turbine flow meters

Image 3B. Piping configurations for dual rotor “flow swirl” tests show two elbows, with and without downstream flow straightener

Dual rotor turbine flowmeters with a secure clamping system for internal components can maintain a repeatability of ±0.02 percent because they prevent movement that could potentially change the flow profile. This clamping system is desirable for bidirectional flow and provides a solution for high-shock applications.

Sophisticated flow processors, along with associated sensors, help maximize flow measurement accuracy with proven compensation techniques. The flow processors also handle dual frequency input to accommodate the dual rotor turbine flow meter, bearing diagnostics and blade averaging/smoothing.

Dual rotor turbine flowmeters have a repeatable flow range of up to 500:1 and a UVC turndown range of 60:1, which is in contrast to 100:1 and 10:1, respectively, for many single rotor turbine meters. With this, the user can deploy fewer meters to cover a wide range of flow. It also lowers the initial purchase cost and simplifies system integration and future maintenance.

Testing confirms benefits

turbine flow meters

Figure 1. Rotor A and Rotor B calibration comparison, which shows an opposite reaction to swirl effects

Recently, extensive flow swirl tests were conducted on a primary standard flow calibrator to produce data that confirms the advantages of dual rotor turbine flowmeters. Calibrations on a 1-inch meter used a positive displacement liquid calibrator with fluid viscosity temperature correction capabilities.

The piping configuration for the calibrations used 90-degree elbows in two locations (entrance and exit), as well as a worst case scenario with three 90-degree elbows out of plane. Tests were run with and without a downstream flow straightener to mitigate the chance of any cancelation effect from a symmetrical piping configuration. The calibration fluid was Stoddard solvent (1.12 centistokes), with flow rates ranging from 0.15 to 65 gallons per minute. Data were collected across a turndown range of 433:1 and plotted in a Strouhal-Roshko format (see Image 3).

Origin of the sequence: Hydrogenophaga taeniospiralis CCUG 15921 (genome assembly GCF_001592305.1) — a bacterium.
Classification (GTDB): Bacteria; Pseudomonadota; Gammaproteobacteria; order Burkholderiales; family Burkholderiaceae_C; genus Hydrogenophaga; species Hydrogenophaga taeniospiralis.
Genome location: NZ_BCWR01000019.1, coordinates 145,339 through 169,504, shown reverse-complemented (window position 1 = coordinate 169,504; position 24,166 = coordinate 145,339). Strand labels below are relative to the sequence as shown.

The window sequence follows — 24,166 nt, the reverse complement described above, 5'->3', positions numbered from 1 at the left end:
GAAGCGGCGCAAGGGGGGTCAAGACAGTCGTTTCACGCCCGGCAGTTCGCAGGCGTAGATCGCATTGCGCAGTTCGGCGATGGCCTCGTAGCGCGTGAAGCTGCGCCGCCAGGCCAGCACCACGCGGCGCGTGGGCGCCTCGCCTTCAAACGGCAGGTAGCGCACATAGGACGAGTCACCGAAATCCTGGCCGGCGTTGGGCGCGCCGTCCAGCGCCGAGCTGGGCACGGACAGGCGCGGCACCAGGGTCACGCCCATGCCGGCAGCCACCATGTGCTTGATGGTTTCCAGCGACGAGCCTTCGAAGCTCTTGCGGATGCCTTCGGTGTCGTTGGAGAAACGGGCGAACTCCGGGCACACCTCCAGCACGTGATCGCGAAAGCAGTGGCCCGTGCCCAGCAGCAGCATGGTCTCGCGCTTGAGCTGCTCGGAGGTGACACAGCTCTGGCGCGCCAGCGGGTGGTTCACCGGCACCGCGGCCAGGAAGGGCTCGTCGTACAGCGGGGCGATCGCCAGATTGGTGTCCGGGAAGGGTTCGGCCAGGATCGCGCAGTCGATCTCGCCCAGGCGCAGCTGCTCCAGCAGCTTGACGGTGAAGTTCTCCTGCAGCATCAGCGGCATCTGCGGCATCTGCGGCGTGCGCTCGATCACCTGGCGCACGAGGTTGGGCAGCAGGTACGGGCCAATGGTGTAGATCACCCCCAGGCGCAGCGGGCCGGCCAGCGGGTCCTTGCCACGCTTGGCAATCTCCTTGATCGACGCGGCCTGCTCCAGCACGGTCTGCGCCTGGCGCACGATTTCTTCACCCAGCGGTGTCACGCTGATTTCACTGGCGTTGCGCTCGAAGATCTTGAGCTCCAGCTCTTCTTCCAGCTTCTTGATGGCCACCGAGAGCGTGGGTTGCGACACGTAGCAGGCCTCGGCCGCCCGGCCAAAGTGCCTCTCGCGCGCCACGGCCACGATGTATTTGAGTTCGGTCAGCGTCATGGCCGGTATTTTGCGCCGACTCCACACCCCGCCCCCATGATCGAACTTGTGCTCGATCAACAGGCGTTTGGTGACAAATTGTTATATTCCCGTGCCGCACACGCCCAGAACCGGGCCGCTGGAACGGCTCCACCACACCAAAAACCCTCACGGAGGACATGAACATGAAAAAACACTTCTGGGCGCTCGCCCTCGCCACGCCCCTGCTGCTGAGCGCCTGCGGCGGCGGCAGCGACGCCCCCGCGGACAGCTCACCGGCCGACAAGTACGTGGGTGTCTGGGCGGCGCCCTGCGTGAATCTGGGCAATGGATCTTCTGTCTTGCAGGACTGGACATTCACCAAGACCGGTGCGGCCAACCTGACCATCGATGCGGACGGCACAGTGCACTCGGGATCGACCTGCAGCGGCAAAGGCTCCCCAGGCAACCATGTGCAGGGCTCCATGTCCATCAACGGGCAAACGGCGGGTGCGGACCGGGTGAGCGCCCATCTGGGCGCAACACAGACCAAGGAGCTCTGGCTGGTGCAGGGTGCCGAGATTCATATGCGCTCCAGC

The calibration plots in Figure 1 clearly show an opposite swirl effect between the Rotor A and Rotor B flow meter outputs. By summing both rotors, the swirl effect cancels out, and the result correlates with the calibrator flow rate less than ±0.5 percent of the reading. The downstream flow straightener had no affect on the output. Rotor A by itself could be interpreted as the performance of a typical single rotor meter (see Figure 1).

turbine flow meters

Figure 2. The summation of Rotors A and B confirms that flow straighteners are not required with dual rotor flow meter technology.

The calibration data confirms that no flow straighteners are required with a dual rotor turbine flowmeter. It also proves that the technology can be installed in environments with less-than-ideal piping geometry, such as automotive test stands with cramped components, aircraft platforms where space is at a premium, original equipment manufacturer applications in which enclosures or skids limit piping length, and existing flow meter applications with incorrect flow straightener design lengths (see Figure 2).

Conclusion

Dual rotor technology has enlarged the turbine flowmeter’s application envelop with improved accuracy, which is not feasible with single rotor technology. By eliminating the need for flow straighteners, dual rotor meters reduce costs and make placing installations in limited spaces possible. The meters’ extended flow range can eliminate the use of dual meter manifold systems. With the added capabilities of helical rotors, ceramic bearings, bearing diagnostics, secured internals and advanced flow processors, these instruments open opportunities in applications that could not be achieved before without compromising accuracy.

 

Ron Madison Hi res[1]

 

Ron Madison has been involved in instrumentation his entire career and has knowledge of flow measurement technologies and applications. Currently employed with Badger Meter, a flow meter manufacturer, he continues to pursue flow measurement solutions. Madison may be reached at rmadison@badgermeter.com or 480-285-8323.